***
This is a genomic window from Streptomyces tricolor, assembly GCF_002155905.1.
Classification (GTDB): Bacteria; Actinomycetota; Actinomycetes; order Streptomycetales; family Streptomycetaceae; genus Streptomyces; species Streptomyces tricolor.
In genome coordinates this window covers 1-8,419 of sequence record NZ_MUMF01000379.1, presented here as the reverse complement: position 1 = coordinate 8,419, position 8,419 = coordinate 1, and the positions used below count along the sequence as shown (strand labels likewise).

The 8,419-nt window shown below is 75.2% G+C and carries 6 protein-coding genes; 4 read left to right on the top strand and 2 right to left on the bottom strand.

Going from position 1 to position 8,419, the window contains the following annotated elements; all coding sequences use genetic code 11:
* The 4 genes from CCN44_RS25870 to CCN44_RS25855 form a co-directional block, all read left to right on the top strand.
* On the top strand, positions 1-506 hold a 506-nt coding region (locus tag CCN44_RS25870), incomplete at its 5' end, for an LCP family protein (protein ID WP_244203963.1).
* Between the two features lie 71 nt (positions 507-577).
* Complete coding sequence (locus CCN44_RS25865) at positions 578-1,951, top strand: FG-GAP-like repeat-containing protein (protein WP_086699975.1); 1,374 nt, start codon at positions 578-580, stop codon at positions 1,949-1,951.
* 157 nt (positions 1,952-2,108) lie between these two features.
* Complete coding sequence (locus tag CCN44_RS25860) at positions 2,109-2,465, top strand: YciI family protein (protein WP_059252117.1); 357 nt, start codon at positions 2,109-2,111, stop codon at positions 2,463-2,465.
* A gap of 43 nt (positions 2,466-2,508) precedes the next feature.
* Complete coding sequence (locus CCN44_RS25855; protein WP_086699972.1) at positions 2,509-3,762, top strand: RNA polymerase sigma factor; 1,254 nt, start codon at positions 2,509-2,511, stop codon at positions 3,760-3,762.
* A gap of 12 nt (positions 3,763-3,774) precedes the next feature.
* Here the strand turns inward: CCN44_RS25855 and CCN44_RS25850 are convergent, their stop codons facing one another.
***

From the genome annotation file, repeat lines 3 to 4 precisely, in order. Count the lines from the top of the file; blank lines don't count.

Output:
In genome coordinates this window covers 1-8,419 of sequence record NZ_MUMF01000379.1, presented here as the reverse complement: position 1 = coordinate 8,419, position 8,419 = coordinate 1, and the positions used below count along the sequence as shown (strand labels likewise).

The 8,419-nt window shown below is 75.2% G+C and carries 6 protein-coding genes; 4 read left to right on the top strand and 2 right to left on the bottom strand.